Immigration policy throughout this presidential campaign season has exposed a predictably shortsighted, but surprisingly shallow understanding of Latinx identity in the United States.
Having drawn a sharp contrast between Republican and Democratic political ideology for decades, the immigration debate within the U.S. has almost exclusively focused on the immediate—border control. Donald Trump’s nativist stance on immigration has all but engulfed any and all political dialogue on the subject. And although discussion on Hillary Clinton’s hawkish foreign policy in Central and South America (where a growing number of undocumented migrants hail from) has increased the scope of an otherwise short-sighted conversation, it has also been cast off to a political periphery.
Instead, lost among the insults, name-calling, and libel is a devolving bipartisan grasp of Latinidad within the U.S.
Upon arrival to the U.S., Latin American migrants (once Salvadoran, Guatemalan, Honduran, Mexican, etc.) become categorized as ‘Latinos,’ a blanket ethnicity created for Latin Americans of all generations living in the United States. The idea of Latinx as an ethnicity has been questioned in the past, and debate over what ethnicity itself entails continues to this day. But when Donald Trump announced his intention to build a wall along the southern border, it was as if ethnicity and race were merged into a single entity to be plucked, shipped away, and barred from re-entry. It soon became clear he wasn’t referring to Mexicans alone as rapists and murderers: “It’s coming from more than Mexico. It’s coming from all over South and Latin America.” But his comments catered (perhaps even subconsciously) to the deep-seated notion of Latinxs not as a multi-racial and pluricultural ethnic group, but as a single homogenous race.
It remains unclear whether Trumps truly distinguishes between Latinxs and Mexicans —his tasteless Cinco de Mayo Instagram post suggests that he doesn’t— and it is a question yet to be entertained by the media, which has otherwise pounced on his every word. The Hillary Clinton campaign has, in turn, repeatedly denounced Trump’s plan to build a wall and touted its immigration platform as a progressive alternative, without challenging this underlying presumption.
As a result, Trump’s comments have narrowed the scope of a discussion in desperate need of proper attention, opening the door for other simple-minded debates across the board and across party lines. These barbarisms on behalf of the Republican candidate continue to give license to the Democratic party to sell itself as a champion for minorities (whether they are Latinx, Black, or Muslim) while simultaneously sidestepping real integration. Bill Clinton aptly summarized this in his address to the Democratic National Convention: “If you’re a Muslim and you love America and freedom and you hate terror, stay here and help us win and make a future together, we want you.” Well-intentioned as it may be, Clinton’s message subtly weaves in the supposition that, as Peter Beinart notes for The Atlantic, the value of Muslims as Americans is an instrumental, rather than inherent one. Substitute in “immigrant” or “Latino” for “Muslim”, and you arrive at a similar conclusion.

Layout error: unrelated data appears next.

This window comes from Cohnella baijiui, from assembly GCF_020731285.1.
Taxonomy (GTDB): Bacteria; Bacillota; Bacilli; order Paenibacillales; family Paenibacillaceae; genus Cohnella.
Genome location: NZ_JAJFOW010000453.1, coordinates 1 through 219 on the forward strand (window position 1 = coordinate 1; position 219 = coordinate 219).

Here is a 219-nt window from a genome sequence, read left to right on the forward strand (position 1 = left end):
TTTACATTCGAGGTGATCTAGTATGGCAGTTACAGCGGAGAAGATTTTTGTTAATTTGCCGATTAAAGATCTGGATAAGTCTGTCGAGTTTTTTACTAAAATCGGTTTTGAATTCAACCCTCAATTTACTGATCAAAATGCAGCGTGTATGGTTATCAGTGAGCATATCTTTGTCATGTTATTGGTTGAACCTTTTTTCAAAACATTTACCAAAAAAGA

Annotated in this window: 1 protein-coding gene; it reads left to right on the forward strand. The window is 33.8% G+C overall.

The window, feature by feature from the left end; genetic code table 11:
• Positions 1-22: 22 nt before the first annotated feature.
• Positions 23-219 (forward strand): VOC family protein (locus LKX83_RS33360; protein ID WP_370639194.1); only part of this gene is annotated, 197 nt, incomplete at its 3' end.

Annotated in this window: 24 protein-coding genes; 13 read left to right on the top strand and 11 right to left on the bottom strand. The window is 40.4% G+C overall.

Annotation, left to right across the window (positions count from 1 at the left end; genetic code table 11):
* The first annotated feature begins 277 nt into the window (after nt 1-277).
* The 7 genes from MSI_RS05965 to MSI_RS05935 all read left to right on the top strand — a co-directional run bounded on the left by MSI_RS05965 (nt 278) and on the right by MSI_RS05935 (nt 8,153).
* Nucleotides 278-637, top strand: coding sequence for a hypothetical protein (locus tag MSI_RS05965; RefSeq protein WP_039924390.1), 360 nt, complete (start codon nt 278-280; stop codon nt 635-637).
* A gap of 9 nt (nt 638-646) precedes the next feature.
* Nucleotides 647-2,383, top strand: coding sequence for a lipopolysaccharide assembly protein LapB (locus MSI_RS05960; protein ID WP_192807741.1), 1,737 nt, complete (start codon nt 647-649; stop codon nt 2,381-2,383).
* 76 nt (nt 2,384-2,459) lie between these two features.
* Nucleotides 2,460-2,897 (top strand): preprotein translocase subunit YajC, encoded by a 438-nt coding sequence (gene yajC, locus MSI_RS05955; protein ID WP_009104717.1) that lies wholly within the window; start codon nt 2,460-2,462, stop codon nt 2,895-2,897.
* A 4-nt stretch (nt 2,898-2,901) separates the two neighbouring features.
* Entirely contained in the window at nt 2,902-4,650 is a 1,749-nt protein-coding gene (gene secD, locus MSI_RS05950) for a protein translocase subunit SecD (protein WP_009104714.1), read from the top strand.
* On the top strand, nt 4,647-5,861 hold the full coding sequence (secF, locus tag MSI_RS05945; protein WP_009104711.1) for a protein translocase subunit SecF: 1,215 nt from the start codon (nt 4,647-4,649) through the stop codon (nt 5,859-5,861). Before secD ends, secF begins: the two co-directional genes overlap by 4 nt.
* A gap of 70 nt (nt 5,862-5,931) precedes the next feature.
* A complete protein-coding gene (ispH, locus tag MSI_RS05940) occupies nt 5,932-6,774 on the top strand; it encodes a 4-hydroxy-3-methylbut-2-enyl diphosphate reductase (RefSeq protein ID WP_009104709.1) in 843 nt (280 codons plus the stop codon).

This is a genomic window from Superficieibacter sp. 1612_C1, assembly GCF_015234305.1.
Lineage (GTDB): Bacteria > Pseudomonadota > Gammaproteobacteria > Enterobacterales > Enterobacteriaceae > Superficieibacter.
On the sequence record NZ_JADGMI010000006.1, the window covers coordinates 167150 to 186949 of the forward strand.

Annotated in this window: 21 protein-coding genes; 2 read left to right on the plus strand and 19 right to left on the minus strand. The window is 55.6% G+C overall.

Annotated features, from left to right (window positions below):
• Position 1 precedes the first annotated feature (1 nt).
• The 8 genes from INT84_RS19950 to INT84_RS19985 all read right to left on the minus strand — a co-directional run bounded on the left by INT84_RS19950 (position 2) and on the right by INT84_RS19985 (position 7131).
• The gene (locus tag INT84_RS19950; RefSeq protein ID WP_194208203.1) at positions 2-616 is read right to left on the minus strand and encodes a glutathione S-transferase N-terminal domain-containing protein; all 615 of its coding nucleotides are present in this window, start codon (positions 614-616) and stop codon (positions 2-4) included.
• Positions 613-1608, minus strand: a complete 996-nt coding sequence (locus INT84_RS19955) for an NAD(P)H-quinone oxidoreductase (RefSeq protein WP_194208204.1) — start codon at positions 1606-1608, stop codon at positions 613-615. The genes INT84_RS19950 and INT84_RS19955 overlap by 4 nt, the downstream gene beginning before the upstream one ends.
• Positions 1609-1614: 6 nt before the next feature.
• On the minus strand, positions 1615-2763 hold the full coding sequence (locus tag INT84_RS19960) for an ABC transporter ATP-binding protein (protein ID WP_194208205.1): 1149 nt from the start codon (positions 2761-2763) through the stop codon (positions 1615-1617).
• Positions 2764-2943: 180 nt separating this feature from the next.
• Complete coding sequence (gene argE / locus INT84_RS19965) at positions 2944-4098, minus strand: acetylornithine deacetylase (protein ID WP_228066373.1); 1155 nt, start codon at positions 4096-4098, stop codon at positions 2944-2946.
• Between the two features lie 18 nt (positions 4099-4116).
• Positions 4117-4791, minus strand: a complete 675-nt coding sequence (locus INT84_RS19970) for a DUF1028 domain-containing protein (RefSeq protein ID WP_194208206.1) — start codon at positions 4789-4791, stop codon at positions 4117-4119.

This idea of instrumentality is embodied in the Clinton campaign’s attempts at catering towards Latinxs, of which most have been rebuked. In December, the #NotMyAbuela hashtag surged on Twitter in response to Hillary Clinton’s shallow efforts at engaging with Spanish-speaking voters. Ranging from tweets written in Spanish to her campaign’s Buzzfeed-style listicle, “7 things Hillary Clinton is just like your abuela,” (the original title before the title change) the feigned interest in Latino voters —still an ostensibly better alternative to Trump’s nativism— has done little to dispel generalized and exclusionary notions of Latinos as a homogenous entity.
Immigration reform is thus held out as a form of Latinx bait, the only worm on the Democratic Party’s fishing rod. But the path to truly engaging Latinx voters lies both within and beyond our borders. Over the past few decades, U.S. foreign policy in Central America has exacerbated wars and led to an exodus of child migrants, some of whom were detained in the United States, imprisoned and deported, only to join criminal gangs upon returning to their countries. Labor and environmental activists voicing their dissent —such as Berta Cáceres— are either slain, or are forced to flee similar gangs. Yet the issues of a broken prison system, environmental conservation, foreign policy, and immigration reform have never been mutually exclusive. Yet only the issue with a predominantly Latinx face is immigration, and that is what we are being sold.
Donald Trump’s slandering of undocumented immigrants have earned him bipartisan scorn, and rightly so. But while Democrats have largely denounced his nativism, their selective outrage at Trump’s xenophobia continues to pedal the idea of Latinxs as single-issue voters and a cohesive political bloc: a notion that finds its roots in similarly questionable foundations.
Miguel Salazar is a writer based in Brooklyn, New York. He tweets from @miguels93.